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Eagerly awaited: Sakari Oramo, the BBC Symphony Orchestra's new Finnish chief conductor (Heikki Tuuli)

Some weeks ago, in a conversation about the deep orchestral cuts and disbandments that are searing Western Europe, I let slip an outmoded cliché. Trying to distinguish one entity from another, I suggested that players in radio orchestras with secure rights and pensions were likely to sit less close to the edge of their seats at work than those in state and independent ensembles.

A riot of reactions rocked me back in my seat. "The size of your pension has nothing to do with how you play," snapped one respondent. Humble pie was promptly eaten by your shamefaced columnist and peace was duly restored, but the contretemps set me thinking about how much had quietly changed in the orchestral sector since the turn of the century and how some radio orchestras have seized the moment to achieve an unforeseen dominance.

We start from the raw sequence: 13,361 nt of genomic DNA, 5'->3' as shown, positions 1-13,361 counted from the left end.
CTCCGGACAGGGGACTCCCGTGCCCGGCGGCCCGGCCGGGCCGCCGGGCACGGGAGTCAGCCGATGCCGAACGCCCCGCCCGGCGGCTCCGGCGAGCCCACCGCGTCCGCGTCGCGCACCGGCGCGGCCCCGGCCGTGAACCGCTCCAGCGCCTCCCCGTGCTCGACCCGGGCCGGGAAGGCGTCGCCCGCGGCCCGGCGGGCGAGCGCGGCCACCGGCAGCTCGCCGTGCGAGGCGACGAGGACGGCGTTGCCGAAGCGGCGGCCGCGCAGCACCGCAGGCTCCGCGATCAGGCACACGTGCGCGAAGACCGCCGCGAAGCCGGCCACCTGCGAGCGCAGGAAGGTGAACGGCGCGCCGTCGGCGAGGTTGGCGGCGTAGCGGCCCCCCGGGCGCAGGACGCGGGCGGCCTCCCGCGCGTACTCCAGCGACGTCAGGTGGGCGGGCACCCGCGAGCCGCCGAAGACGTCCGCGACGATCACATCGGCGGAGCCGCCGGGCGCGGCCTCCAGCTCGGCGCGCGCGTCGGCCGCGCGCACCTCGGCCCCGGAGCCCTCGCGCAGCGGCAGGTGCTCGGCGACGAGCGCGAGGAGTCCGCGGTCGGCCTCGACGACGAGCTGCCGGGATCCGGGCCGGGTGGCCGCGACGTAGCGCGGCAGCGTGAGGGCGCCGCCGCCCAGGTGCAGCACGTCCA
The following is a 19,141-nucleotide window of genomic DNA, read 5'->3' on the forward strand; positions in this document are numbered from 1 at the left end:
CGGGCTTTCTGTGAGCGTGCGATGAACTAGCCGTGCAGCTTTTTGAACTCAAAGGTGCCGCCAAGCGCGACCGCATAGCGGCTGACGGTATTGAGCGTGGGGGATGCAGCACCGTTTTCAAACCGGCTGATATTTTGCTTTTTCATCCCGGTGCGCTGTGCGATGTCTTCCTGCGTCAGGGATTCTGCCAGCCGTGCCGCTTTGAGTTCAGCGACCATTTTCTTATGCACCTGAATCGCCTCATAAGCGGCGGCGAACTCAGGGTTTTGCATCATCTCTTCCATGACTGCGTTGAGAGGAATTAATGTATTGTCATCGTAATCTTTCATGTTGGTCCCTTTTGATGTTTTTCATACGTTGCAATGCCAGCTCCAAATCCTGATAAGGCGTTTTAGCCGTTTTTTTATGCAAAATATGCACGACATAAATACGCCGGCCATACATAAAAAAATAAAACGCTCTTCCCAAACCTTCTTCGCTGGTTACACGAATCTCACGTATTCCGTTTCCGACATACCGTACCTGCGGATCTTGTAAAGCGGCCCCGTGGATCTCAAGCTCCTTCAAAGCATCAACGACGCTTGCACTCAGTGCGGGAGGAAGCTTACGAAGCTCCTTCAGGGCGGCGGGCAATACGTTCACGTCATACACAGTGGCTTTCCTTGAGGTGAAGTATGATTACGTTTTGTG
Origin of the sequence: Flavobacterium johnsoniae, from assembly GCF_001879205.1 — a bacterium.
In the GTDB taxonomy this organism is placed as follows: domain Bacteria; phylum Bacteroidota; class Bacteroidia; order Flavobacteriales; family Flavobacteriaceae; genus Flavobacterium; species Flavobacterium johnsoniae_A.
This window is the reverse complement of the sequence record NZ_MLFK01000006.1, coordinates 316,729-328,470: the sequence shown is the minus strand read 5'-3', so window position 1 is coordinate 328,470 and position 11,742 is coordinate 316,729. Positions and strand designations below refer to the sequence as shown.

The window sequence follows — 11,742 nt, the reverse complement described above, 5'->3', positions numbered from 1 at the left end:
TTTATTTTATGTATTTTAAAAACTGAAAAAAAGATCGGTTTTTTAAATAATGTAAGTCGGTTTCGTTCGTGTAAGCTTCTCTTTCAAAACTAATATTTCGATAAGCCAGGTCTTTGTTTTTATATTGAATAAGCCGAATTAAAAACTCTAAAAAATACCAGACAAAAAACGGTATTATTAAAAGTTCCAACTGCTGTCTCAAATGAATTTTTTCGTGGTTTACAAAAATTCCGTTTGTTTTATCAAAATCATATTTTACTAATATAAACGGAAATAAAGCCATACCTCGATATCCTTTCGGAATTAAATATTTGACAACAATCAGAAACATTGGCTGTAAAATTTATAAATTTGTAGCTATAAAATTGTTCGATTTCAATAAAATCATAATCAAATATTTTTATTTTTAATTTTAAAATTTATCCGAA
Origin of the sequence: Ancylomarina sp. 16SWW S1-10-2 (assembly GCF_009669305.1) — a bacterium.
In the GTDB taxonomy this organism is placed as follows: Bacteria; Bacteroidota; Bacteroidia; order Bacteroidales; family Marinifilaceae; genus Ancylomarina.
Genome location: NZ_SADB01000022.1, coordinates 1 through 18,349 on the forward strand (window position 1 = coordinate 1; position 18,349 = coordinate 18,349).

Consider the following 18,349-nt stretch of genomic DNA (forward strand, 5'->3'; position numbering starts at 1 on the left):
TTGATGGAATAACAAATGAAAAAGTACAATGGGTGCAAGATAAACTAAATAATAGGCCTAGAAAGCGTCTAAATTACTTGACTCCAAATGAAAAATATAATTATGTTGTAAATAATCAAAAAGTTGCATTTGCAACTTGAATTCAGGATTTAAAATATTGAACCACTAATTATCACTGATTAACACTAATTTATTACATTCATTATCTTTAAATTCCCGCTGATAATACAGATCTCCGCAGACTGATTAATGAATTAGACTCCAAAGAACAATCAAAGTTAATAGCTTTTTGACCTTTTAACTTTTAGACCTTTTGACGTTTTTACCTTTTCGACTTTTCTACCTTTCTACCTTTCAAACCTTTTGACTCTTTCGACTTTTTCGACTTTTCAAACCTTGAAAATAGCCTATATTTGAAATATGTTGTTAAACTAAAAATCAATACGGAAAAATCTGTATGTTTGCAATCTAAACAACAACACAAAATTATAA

Take Paris. In 2002 the worst of three very bad city ensembles, the Orchestre National de (Radio) France fell into the hands of Kurt Masur who, never one to court cheap popularity, replaced the entire front desk with fresh graduates and created the buzziest band in the land. One of Masur's concertmasters, Sarah Nemtanu, soundtracked Radu Mihaileanu's sweet comedy Le Concert. Strong characters filled the ranks.

Founded like most radio orchestras in the first half of the 1930s to fill the gaps on air between the chat, the ONF has blossomed under Masur and his successor Daniele Gatti into an outfit rich in verve and vivacity. It is the only French ensemble to boast a record contract (with Sony) and is the envy of its sector.

A parallel gap is opening elsewhere. In Munich, Mariss Jansons's Bavarian Radio are the city's global ambassadors, outshining the stodgy Munich Philharmonic. Paavo Järvi's decade in Frankfurt has won that radio orchestra top sales on Virgin Records and a stream of star soloists. Sakari Oramo's radio players in Helsinki were quicker and slicker to adapt to their new hall than the lumbering Philharmonic. Denmark Radio, not to be outdone, has booted up its orchestra with a state-of-the-art new hall.

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